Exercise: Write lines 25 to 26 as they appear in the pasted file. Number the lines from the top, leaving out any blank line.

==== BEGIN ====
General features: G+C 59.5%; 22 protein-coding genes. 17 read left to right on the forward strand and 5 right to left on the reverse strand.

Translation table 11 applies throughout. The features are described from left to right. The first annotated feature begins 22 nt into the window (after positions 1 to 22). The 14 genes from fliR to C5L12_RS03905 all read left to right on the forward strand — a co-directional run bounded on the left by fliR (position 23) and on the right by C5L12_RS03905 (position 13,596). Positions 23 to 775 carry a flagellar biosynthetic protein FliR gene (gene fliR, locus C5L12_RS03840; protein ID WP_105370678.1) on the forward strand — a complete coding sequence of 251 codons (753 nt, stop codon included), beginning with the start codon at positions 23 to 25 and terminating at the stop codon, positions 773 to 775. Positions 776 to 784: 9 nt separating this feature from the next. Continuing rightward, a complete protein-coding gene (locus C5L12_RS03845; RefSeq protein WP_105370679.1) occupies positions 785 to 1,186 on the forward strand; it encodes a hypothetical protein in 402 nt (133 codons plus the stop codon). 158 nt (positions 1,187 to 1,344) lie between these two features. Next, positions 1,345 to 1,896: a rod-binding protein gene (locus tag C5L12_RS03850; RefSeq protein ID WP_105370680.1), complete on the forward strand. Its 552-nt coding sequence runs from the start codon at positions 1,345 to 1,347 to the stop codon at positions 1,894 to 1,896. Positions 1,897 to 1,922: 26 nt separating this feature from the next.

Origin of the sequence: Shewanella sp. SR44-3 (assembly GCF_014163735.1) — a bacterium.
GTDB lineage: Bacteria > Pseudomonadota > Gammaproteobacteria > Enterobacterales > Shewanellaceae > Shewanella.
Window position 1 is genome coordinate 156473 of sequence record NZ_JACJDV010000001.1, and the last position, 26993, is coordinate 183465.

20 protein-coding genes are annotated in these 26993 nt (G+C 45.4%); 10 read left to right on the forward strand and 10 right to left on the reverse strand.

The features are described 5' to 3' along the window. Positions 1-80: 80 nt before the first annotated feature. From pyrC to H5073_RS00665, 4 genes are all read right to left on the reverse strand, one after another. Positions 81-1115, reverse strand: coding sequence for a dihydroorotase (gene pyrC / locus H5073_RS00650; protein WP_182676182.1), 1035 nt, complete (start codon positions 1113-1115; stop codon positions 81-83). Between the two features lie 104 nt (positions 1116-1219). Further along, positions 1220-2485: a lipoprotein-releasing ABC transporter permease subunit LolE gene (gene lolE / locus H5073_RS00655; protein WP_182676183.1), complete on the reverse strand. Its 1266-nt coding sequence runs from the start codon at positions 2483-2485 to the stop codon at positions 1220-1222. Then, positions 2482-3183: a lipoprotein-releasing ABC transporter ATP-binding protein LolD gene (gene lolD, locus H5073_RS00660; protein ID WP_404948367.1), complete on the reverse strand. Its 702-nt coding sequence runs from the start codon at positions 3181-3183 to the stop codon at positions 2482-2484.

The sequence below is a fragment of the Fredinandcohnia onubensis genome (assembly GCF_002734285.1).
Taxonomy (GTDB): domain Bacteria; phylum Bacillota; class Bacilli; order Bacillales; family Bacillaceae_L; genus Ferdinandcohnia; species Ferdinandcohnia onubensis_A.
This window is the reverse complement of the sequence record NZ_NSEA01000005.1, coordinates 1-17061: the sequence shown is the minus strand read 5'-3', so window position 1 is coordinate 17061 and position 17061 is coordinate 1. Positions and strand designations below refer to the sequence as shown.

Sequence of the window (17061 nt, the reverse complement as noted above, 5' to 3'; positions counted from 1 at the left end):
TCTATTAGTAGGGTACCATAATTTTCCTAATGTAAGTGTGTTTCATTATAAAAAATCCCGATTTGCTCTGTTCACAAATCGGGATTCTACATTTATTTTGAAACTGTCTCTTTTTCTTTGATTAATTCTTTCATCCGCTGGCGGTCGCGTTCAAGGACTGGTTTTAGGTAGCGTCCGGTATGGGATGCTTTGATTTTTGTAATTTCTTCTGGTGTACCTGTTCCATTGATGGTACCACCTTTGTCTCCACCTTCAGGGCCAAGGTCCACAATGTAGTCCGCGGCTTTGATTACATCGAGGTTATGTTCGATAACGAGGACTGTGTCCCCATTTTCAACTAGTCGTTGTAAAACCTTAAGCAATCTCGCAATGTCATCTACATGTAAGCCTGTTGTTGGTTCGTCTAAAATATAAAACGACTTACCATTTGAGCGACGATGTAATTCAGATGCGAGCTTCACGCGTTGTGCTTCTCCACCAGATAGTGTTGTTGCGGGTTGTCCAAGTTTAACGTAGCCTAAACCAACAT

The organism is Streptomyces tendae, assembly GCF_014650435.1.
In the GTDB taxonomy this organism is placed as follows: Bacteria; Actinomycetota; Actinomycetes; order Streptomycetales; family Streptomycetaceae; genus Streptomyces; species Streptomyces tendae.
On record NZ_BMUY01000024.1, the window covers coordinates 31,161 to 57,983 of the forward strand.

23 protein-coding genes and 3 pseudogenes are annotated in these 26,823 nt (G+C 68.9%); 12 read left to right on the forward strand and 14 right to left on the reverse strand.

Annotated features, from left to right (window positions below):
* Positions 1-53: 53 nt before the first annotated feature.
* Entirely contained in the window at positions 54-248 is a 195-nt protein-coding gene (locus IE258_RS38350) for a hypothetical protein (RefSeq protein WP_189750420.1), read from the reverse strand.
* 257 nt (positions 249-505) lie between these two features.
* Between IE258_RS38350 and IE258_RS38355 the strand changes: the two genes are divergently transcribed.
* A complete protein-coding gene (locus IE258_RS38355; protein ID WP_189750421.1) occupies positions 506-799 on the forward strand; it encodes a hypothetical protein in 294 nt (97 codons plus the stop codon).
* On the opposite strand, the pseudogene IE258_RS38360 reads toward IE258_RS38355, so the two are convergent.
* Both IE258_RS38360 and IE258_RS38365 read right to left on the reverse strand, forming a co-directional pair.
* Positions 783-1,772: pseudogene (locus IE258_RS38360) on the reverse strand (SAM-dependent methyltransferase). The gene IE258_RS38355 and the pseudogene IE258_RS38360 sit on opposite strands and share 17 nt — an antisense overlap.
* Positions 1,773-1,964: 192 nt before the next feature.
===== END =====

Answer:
* Positions 783-1,772: pseudogene (locus IE258_RS38360) on the reverse strand (SAM-dependent methyltransferase). The gene IE258_RS38355 and the pseudogene IE258_RS38360 sit on opposite strands and share 17 nt — an antisense overlap.
* Positions 1,773-1,964: 192 nt before the next feature.